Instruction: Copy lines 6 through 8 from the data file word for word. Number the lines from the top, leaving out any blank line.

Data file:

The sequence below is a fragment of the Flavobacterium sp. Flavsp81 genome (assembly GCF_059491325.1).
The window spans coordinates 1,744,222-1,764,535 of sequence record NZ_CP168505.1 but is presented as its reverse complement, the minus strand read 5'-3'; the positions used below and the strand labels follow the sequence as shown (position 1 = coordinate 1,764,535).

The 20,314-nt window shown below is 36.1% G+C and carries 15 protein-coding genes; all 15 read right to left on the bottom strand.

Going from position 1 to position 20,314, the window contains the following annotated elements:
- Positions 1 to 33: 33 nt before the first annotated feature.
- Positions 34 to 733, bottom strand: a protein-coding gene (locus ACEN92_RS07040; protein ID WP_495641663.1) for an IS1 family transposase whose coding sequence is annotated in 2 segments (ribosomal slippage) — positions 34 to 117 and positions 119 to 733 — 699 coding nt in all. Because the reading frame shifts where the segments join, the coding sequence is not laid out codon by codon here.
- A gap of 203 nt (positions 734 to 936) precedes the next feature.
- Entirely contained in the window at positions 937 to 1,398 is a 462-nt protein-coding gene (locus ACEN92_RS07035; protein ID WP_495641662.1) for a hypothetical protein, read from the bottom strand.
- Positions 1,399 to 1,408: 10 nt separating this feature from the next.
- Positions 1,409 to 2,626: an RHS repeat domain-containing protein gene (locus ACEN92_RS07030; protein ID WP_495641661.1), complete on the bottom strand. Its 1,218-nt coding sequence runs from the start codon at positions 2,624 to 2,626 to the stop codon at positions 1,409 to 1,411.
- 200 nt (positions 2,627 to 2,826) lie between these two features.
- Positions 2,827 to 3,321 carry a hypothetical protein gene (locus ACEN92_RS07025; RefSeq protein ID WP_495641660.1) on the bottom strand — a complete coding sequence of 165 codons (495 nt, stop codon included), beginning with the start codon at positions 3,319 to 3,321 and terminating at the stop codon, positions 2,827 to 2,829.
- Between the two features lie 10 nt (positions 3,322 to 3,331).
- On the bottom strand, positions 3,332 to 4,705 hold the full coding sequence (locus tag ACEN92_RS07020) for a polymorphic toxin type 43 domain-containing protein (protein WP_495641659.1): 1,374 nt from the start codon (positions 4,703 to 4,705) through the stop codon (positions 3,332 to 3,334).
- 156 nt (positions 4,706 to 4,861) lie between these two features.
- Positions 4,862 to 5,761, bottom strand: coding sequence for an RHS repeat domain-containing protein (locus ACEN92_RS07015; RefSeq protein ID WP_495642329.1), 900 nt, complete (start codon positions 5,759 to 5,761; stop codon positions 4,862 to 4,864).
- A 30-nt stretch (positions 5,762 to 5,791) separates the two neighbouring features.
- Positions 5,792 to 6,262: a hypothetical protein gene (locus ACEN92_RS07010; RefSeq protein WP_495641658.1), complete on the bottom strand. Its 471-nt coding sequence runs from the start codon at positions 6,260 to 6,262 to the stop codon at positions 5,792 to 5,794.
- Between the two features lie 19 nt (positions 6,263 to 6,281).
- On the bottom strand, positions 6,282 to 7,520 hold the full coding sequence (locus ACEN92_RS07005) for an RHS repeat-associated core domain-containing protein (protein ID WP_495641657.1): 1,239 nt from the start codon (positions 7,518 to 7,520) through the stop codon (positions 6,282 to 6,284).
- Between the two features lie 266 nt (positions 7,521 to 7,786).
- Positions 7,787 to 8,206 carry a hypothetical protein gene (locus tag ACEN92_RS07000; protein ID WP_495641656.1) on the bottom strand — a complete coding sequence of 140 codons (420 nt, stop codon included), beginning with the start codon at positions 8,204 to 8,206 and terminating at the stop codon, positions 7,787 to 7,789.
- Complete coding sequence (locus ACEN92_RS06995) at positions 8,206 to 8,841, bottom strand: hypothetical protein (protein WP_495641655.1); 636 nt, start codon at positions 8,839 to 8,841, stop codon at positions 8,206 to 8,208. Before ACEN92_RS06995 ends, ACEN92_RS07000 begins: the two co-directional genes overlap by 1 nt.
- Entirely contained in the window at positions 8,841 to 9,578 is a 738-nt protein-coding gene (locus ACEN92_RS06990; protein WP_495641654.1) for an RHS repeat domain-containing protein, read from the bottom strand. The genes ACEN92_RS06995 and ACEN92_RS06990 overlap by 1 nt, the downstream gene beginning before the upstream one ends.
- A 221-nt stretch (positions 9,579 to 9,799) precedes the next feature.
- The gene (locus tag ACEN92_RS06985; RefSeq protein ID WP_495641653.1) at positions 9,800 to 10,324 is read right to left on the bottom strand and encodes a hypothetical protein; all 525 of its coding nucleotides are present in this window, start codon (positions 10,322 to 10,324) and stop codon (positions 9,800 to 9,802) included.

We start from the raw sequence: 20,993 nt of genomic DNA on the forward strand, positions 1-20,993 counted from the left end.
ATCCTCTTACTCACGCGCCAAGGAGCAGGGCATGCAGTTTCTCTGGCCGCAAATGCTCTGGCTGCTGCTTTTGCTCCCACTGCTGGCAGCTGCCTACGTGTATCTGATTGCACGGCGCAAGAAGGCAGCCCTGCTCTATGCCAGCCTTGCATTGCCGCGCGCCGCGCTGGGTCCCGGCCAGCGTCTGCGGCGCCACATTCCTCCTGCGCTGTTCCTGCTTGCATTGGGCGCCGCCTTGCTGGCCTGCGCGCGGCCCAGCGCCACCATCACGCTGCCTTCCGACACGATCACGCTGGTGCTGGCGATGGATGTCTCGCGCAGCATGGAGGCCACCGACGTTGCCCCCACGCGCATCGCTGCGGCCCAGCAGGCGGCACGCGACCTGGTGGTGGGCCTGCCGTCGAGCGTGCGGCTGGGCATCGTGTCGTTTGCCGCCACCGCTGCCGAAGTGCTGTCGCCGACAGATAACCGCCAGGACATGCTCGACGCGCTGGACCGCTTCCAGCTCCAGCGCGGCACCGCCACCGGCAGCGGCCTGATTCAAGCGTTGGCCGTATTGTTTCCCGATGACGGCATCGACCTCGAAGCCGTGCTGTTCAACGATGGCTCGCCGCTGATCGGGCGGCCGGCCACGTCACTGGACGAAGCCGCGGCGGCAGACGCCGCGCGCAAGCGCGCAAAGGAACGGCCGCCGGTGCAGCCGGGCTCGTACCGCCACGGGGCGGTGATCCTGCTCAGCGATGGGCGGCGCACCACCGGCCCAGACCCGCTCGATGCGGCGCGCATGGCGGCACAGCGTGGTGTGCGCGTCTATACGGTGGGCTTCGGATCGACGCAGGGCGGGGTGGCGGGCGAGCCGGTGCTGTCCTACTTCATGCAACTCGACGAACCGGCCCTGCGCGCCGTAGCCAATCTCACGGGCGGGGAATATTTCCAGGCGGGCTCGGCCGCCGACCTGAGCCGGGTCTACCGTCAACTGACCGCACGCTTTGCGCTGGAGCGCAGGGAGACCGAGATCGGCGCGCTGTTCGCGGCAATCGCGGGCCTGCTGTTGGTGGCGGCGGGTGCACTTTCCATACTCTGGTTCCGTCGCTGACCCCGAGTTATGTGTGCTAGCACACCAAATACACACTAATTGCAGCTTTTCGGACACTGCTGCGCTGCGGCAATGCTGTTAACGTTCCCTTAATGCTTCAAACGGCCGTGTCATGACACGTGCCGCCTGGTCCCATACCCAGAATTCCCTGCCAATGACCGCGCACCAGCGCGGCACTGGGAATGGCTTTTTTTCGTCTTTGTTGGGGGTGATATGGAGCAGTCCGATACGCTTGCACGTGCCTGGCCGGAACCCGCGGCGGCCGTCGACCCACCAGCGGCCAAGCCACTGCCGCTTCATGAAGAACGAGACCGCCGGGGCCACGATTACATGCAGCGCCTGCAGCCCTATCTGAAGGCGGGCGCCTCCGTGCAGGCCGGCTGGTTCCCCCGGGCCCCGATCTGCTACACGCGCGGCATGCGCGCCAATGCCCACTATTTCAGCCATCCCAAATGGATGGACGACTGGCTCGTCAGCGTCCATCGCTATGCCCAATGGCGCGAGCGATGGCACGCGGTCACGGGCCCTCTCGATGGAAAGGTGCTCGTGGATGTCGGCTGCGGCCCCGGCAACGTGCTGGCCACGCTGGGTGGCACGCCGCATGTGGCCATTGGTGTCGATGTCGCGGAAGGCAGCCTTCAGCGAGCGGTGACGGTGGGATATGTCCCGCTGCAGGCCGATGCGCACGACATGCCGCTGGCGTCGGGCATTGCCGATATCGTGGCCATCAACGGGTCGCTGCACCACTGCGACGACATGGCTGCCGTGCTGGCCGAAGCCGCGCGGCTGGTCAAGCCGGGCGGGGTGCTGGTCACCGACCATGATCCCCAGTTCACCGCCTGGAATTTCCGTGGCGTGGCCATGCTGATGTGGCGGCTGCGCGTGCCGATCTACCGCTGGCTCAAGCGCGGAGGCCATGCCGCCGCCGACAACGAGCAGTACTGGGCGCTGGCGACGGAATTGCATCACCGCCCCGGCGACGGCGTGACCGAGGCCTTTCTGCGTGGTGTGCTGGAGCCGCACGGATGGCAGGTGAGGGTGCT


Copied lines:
- Positions 34 to 733, bottom strand: a protein-coding gene (locus ACEN92_RS07040; protein ID WP_495641663.1) for an IS1 family transposase whose coding sequence is annotated in 2 segments (ribosomal slippage) — positions 34 to 117 and positions 119 to 733 — 699 coding nt in all. Because the reading frame shifts where the segments join, the coding sequence is not laid out codon by codon here.
- A gap of 203 nt (positions 734 to 936) precedes the next feature.
- Entirely contained in the window at positions 937 to 1,398 is a 462-nt protein-coding gene (locus ACEN92_RS07035; protein ID WP_495641662.1) for a hypothetical protein, read from the bottom strand.